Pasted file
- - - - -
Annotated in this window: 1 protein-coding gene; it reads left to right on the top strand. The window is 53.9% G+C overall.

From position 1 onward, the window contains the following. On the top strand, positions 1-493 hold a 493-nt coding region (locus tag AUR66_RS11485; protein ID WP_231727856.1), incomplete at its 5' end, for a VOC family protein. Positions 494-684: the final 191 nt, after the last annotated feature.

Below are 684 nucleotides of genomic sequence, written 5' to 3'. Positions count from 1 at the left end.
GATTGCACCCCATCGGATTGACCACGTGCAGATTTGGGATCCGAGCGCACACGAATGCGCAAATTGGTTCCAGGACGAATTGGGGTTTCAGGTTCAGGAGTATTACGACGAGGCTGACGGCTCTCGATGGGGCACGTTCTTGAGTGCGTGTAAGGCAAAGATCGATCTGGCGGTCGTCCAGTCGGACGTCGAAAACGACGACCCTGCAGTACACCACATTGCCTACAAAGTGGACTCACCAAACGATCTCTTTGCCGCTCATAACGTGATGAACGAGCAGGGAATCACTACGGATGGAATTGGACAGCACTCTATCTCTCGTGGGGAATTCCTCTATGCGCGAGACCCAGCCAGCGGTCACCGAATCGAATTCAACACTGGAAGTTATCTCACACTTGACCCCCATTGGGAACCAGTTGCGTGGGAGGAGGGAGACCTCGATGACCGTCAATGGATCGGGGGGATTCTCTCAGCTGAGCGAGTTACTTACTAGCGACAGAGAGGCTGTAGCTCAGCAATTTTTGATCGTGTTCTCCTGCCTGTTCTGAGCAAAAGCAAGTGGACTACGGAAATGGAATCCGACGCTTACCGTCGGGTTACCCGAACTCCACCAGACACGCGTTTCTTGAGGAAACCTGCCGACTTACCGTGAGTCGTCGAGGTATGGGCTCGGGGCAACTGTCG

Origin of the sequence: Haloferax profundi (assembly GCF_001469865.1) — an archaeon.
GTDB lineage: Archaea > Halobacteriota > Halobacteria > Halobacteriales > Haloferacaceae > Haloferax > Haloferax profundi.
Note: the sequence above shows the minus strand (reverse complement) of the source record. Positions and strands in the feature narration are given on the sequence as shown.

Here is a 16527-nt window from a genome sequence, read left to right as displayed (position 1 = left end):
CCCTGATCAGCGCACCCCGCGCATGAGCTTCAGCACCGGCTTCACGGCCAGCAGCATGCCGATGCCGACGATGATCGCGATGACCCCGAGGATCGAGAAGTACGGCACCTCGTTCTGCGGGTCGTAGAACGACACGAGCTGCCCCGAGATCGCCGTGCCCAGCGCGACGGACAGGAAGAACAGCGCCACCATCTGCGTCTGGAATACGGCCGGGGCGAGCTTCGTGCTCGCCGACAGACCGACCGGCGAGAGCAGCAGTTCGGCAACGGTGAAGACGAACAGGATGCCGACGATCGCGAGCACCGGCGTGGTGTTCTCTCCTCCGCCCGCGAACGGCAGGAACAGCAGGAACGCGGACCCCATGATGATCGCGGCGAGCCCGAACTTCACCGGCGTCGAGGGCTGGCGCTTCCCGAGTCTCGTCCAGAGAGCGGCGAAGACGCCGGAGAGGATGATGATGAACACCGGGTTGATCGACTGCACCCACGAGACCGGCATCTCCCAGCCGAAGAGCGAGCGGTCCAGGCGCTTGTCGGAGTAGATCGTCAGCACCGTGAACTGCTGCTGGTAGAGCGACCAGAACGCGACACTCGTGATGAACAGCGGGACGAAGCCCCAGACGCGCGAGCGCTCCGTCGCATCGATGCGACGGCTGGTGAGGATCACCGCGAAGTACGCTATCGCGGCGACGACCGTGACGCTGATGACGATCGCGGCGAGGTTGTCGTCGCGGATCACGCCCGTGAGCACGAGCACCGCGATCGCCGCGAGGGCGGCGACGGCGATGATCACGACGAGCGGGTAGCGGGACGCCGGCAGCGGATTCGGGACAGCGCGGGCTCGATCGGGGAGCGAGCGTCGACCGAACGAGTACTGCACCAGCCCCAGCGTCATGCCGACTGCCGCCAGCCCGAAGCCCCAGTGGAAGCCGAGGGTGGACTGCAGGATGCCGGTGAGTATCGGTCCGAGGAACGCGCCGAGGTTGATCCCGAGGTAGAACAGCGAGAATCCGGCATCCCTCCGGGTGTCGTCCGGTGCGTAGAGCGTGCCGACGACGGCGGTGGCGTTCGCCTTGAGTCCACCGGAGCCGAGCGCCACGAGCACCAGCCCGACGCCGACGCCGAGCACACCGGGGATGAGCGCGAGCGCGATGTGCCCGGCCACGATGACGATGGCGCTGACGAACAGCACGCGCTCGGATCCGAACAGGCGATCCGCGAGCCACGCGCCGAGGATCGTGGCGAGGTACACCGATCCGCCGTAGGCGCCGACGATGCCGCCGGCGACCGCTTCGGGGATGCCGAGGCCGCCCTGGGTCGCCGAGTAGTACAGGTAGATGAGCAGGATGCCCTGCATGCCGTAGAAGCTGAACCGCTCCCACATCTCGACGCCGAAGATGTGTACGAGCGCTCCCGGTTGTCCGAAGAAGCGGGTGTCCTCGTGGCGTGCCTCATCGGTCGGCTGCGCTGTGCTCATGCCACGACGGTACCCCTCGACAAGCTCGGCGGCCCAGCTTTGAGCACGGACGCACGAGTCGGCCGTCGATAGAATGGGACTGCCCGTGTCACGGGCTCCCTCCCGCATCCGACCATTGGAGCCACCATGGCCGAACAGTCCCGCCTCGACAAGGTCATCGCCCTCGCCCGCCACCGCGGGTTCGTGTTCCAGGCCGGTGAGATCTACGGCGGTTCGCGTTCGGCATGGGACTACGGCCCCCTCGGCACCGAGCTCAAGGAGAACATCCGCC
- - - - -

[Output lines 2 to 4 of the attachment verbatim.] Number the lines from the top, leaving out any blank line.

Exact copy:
From position 1 onward, the window contains the following. On the top strand, positions 1-493 hold a 493-nt coding region (locus tag AUR66_RS11485; protein ID WP_231727856.1), incomplete at its 5' end, for a VOC family protein. Positions 494-684: the final 191 nt, after the last annotated feature.

Below are 684 nucleotides of genomic sequence, written 5' to 3'. Positions count from 1 at the left end.
GATTGCACCCCATCGGATTGACCACGTGCAGATTTGGGATCCGAGCGCACACGAATGCGCAAATTGGTTCCAGGACGAATTGGGGTTTCAGGTTCAGGAGTATTACGACGAGGCTGACGGCTCTCGATGGGGCACGTTCTTGAGTGCGTGTAAGGCAAAGATCGATCTGGCGGTCGTCCAGTCGGACGTCGAAAACGACGACCCTGCAGTACACCACATTGCCTACAAAGTGGACTCACCAAACGATCTCTTTGCCGCTCATAACGTGATGAACGAGCAGGGAATCACTACGGATGGAATTGGACAGCACTCTATCTCTCGTGGGGAATTCCTCTATGCGCGAGACCCAGCCAGCGGTCACCGAATCGAATTCAACACTGGAAGTTATCTCACACTTGACCCCCATTGGGAACCAGTTGCGTGGGAGGAGGGAGACCTCGATGACCGTCAATGGATCGGGGGGATTCTCTCAGCTGAGCGAGTTACTTACTAGCGACAGAGAGGCTGTAGCTCAGCAATTTTTGATCGTGTTCTCCTGCCTGTTCTGAGCAAAAGCAAGTGGACTACGGAAATGGAATCCGACGCTTACCGTCGGGTTACCCGAACTCCACCAGACACGCGTTTCTTGAGGAAACCTGCCGACTTACCGTGAGTCGTCGAGGTATGGGCTCGGGGCAACTGTCG